bill bodkin says goodbye to seaside…
Jersey Shore is officially over…and the apathy is palpable.
Seriously, did anyone notice that this show was ending? It seemed like only yesterday that Facebook and Twitter feeds were abuzz about “Jerz Day,” endless bemoanings of the Sam and Ron relationship and endless re-tweeting of those famed three letters G..T…L.
However, nearly three years after the show debuted on MTV, the show came to an end and it seemed like no one out there cared. No Facebook feeds mentioned it, it wasn’t trending on Twitter, even locally in the New York/New Jersey area…nothing.
It’s wild to think this show broke ratings records with nearly every season premiere, ingrained innumerable pop culture catchphrases into our lexicon and made the boardwalk town of Seaside Heights an international tourist destination…ended with such a whimper.
So why did America stop caring about the guidos and guidettes that inhabited the boards of Seaside?
1. Overexposure: These “gweeds” were way too ubiquitous. Everywhere we turned we saw The Situation with his shirt halfway up his chest — whether it be on Dancing with the Stars or any tabloid in the supermarket, this dude and his abs were unavoidable. And if you were in the nightlife scene, appearances from cast members or Jersey Shore-themed nights were inevitable. Then there were the spin-offs The DJ Pauly D Project and Snooki & J Woww — both of which had little to no point. Of course, how could we forget all the lame ass commercials the cast starred in that aired during the show. And finally, the ultimate “jump of the shark” — the girls of Jersey Shore being cast in the Three Stooges movie.
2. It Became the Most Surreal/Meta Show In History: Don’t worry we’re not going to make this sound like a college thesis where about tropes and Freudian thought. The whole point of this show was to document the lives of regular guidos who have a summer share at the Jersey Shore and of course, in true MTV fashion — they had jobs to ‘pay their rent.’ Now this was all well and good in Season 1, but after a while it became a little ridiculous. It started slowly. First, the hoopties and beaters they pulled up to the shore house in the first season were replaced with Escalades and high-end luxury cars. Then they were becoming so popular that people were searching them out for fights and gawking around them on camera. Then everyone in the cast began wearing DJ Pauly D’s star tattoo t-shirt. Then, to top it off, after publicly feuding with MTV for six-figure per episode salaries, they’re still made to work in the “Shore Store” where they are literally selling t-shirts with their catchphrases and likenesses on it. Now that’s just plain weird.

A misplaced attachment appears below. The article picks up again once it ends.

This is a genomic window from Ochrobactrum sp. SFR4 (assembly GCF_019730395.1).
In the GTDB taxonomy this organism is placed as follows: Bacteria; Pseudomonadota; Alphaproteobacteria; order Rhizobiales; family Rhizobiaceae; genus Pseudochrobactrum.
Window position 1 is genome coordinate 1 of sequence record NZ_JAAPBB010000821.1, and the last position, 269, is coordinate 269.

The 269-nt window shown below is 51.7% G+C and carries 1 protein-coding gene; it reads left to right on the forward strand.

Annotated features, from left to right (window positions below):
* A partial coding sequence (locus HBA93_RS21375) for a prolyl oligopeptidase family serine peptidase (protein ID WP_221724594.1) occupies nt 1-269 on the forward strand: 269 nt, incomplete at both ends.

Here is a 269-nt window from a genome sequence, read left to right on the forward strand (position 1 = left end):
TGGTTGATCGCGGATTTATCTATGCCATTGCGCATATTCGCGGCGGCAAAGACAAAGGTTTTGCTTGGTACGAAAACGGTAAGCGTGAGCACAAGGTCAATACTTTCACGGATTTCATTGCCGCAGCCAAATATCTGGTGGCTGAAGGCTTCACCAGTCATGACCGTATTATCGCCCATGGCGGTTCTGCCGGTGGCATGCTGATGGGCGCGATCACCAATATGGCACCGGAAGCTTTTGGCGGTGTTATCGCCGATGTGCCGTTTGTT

3. What Else Was There To Do?: Everyone’s hooked up with each other. Everyone’s had a bar fight or act of public drunkeness. A few people have gotten thrown in lock-up. The Situation went to rehab. Snooki got preggers. J Woww is “settled down.” They’re all really, really rich. What more could happen…seriously?
4. Even Hate Watching Gets Old: A lot of people tuned in to laugh at the show, some to see their friends, some to see themselves and some people actually loved the show. But for the most part, Jersey Shore was the show we all loved to hate. We yelled at the TV when Sam and Ron fought for the 10 millionth time. We laughed when The Situation gave himself a concussion. We cringed at some of the really hideous girls the guys took home. But after a while, it got old, then it got really old.
And I guess that’s what the point of all this is…we just stopped caring. These “regular people” became celebrities, yet we were supposed to still see them as “regular people” and we were supposed to feel bad for them for getting arrested for stupid stuff or when their 100th random hook-up didn’t work out. It just became on big mind numbing mess that kept getting shoved down our throats. And so we just stopped. We stopped taking the force-feeding. And now…Jersey Shore, like other white hot reality shows e.g. The Osbournes, Rock of Love and Studs will fade into the pop culture ether and we’ll only be reminded of its presence by when we’re looking through sale items and see the once ‘can’t keep it on the shelf’ merch marked down to $5.
However, this column can’t end without thinking of the one positive out of the Jersey Shore experience. The one really, honest-to-goodness positive thing this show did was help put money in good people’s pockets. [Editor’s Note: Bill Bodkin worked the Jersey Shore bar scene, in particular Seaside Heights for eight years]. After a couple of rough summers that were plagued with rain and terrible economy, Seaside Heights boomed financially thanks the show. Even during the frigid months of January people were lining the boards to see the Jersey Shore house. Local businesses benefited from getting their businesses shown on the show. Other businesses took the opposite approach and said the show wasn’t allowed in, placating to the local crowds. The boardwalks in the summertime were filled to the brims with people thanks to the show. And when the show was filming, you didn’t even want to be in the area, the crowds were insane. And those crowds spent money at businesses owned by some very good people and that, in many ways is a good thing.